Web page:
Paige Myers reflects on Kalu Yala internship in Panama

Paige Myers, junior in global resource systems, builds a living fence for a raised garden bed while interning at Kalu Yala in Panama. The stakes will eventually regrow into small trees.

Katlyn Campbell

Not many people can say that they participated in the Kalu Yala internship in Panama and got robbed by two locals with a machete while on a cliff.

Paige Myers, junior in global resource systems, can attest to this experience. During the 2016 fall semester, Myers interned in Panama, where she helped build a new village, Kalu Yala, with people from across the United States. After the 10-week program, Myers set out to travel with a friend before returning to Iowa. Little did she know, this travel experience would be nearly as educational as the internship.

Taking note that she was in a foreign place and alone on a cliff by the ocean, Myers thought rationally during this confrontation and gave the two men her money.

With little cash left, Myers and friend Heidi Kalb, also a student in global resource systems and intern for Kalu Yala, obtained enough money with help from the place they were staying at. On an island with no ATMs, the two received money from a local restaurant so they would have enough funds to leave the island. Luckily, the two men were only interested in taking cash and not passports.

“It could have been a lot worse,” Myers said.

Kalb laughs about it now, saying that only Myers would be put in a situation like this.

During this experience, Kalb walked ahead of Myers to look off the side of the cliff to see the beach they were headed to.

“I was on the edge of the cliff and [Myers] was like, ‘Heidi, can you come back here? I think I’m being robbed’,” Kalb said.

Kalb said that during the situation Myers was assertive, as she refused to give the two men all the contents of her bag.

“She wouldn’t let them have [her whole bag] and that was like classic [Myers],” Kalb said. “She was like, ‘I don’t think you need that.’ She knew what she had in her bag and she was not going to let them have everything.”

The internship, a sustainable agriculture program, focused on permaculture. The goal was to build agriculture so well that it would become a permanent part of the landscape. The implemented agriculture was sought to be helpful to the surrounding ecosystems while mimicking nature.

“It’s a very holistic kind of framework,” Myers said.

While at Kalu Yala, Myers’ work largely consisted of manual labor. She spent time working to manage a greenhouse by organizing it, seeding, propagating plants and building up the stock of plants. She also helped build a fish pond and dug ditches to prevent flooding and to better direct water.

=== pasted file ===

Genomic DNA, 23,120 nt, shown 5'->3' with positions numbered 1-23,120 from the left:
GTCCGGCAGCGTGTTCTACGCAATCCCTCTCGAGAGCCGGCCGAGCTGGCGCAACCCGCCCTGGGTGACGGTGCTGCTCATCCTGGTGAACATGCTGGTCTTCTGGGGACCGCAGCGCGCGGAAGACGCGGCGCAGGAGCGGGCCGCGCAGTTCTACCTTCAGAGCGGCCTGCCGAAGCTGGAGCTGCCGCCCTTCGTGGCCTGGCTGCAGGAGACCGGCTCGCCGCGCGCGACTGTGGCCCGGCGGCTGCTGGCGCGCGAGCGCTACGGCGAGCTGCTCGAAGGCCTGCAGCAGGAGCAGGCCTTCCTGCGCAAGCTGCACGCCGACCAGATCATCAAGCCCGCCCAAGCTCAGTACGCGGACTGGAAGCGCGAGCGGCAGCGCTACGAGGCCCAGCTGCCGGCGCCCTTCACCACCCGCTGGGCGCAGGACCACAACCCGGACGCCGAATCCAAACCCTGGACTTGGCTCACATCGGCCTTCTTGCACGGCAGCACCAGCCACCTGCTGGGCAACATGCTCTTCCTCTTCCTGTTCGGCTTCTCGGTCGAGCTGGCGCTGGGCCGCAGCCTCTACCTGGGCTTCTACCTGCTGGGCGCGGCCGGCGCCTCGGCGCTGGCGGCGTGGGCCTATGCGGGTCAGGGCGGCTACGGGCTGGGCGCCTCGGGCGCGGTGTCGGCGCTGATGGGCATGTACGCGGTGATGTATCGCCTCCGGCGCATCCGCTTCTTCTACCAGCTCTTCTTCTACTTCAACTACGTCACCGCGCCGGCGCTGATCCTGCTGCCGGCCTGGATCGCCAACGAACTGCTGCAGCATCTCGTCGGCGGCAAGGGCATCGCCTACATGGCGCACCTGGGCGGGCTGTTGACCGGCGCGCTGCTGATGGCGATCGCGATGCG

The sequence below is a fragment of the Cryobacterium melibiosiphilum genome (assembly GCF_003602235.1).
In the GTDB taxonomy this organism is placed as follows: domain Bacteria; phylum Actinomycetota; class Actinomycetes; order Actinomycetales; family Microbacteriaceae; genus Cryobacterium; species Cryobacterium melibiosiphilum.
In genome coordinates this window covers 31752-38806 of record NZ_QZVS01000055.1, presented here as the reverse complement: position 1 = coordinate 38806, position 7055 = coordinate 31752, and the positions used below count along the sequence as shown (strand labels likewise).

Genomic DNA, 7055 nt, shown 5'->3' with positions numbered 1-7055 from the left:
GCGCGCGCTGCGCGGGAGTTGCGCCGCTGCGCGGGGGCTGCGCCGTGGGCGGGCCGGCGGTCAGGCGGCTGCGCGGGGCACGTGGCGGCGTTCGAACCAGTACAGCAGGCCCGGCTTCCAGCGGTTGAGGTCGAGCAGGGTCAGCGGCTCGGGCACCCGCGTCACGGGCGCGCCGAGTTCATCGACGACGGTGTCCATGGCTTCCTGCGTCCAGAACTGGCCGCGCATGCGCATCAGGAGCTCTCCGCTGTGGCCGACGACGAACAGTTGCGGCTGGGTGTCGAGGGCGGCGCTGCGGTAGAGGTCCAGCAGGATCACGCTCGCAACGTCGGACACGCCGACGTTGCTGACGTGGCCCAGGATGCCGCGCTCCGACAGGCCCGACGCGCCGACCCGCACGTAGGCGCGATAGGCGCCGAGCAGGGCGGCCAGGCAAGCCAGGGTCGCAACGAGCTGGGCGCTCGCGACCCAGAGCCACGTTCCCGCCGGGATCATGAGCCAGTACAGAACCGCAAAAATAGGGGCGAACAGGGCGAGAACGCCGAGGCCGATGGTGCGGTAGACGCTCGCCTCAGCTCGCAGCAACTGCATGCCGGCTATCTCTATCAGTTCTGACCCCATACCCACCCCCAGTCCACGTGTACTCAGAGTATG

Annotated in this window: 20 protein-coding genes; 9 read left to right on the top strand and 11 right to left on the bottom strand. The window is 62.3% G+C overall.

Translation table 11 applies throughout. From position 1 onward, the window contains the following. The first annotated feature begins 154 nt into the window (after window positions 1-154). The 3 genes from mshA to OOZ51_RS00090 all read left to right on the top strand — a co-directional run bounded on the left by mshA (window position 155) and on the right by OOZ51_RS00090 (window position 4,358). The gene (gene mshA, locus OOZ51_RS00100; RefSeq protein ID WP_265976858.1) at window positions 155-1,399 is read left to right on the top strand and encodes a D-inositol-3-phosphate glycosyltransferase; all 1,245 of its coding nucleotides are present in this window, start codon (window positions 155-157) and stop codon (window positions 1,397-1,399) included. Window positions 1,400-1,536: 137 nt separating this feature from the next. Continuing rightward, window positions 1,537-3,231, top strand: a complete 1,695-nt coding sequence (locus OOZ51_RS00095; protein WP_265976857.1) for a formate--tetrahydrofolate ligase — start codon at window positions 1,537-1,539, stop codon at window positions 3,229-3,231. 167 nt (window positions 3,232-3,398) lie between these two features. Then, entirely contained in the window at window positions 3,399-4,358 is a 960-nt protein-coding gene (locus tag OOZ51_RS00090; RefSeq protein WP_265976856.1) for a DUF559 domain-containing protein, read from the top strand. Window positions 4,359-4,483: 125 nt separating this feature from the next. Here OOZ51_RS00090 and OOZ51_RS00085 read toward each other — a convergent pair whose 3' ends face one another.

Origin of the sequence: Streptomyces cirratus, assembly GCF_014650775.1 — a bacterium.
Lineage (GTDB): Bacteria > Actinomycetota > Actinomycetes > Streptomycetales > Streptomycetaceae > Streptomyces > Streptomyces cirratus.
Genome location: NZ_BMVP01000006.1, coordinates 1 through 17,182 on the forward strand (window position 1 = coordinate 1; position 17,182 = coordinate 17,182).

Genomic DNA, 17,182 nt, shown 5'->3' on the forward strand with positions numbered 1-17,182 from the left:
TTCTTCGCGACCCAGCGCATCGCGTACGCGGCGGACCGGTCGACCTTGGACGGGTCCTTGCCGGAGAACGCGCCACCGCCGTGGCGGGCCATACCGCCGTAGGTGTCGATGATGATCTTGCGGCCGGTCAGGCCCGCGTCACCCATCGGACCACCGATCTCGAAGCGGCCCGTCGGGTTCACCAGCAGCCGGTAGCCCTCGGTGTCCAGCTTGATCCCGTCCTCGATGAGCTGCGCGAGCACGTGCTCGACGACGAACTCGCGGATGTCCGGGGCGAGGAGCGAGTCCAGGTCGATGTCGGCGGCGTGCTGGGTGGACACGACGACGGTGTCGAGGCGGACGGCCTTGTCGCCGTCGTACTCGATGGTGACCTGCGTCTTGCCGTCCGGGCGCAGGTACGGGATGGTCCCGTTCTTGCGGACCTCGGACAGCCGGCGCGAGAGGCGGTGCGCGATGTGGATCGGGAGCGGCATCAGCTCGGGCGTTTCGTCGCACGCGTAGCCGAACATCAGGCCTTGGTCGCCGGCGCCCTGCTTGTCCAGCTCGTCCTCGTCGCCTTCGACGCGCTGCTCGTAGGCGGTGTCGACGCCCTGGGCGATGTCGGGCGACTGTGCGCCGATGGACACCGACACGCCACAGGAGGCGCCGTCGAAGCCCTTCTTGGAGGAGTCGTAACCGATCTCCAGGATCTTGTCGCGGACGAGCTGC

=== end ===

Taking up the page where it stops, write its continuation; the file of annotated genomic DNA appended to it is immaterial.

Myers’ interest in global travel came to her while still in high school. While attending the World Food Prize Iowa Youth Institute, Myers learned about issues from food security to resource use and realized that there were problems that needed aid in solving.

At the institute, Myers heard from an Iowa State professor who presented on the global resource systems major and realized that was what she wanted to study in college.

“[Global resource systems] has allowed me to apply for travel opportunities, to form relationships with people that are concerned about the same issues, but approach them through a different perspective,” Myers said.

After the Iowa Youth Institute event, Myers went to Tanzania with a service organization to help locals at a feeding center. Since high school, she has gone to Costa Rica twice, Colombia, Spain, Bangladesh and Panama. She hopes to travel to Nicaragua this summer for her global resource systems internship.

Taylor Fah, junior in management information systems, met Myers through being community advisers and describes her as “adventurous” and “fearless.”

“When I first met her she had just gotten back from Bangladesh and she would tell these stories about how she couldn’t leave her room,” Fah said. “The way she told the stories was like it was no big deal. It didn’t even phase her.”

Through all her experiences, Myers has achieved a global perspective about how different communities behave and interact.

“It’s a global world and a global economy and [traveling] really changes your perspective,” Kevin Duerfeldt, global resource systems lecturer, said. “Lately, with some of the politics and current events people will say something about another group of people without having met with them or talked to them or knowing their perspective, and getting out into the rest of the world helps you broaden your world view.”

Kalb described Myers as having a global mind, which helps her approach situations with sensitivity as people can have differing views on topics.

“You never have to worry about her saying something mean to someone both because she’s kind and because she’s respectful,” Kalb said.

Despite having travelled across the globe, Myers wants to start exploring the United States after college.

“I’m thinking of doing a year of service after I graduate with AmeriCorp or FoodCorp,” Myers said.

As a global traveler, mostly visiting places less wealthy than the United States, Myers has learned to live with the minimum. As long as Myers has room and board she’ll be fine with whatever life throws at her.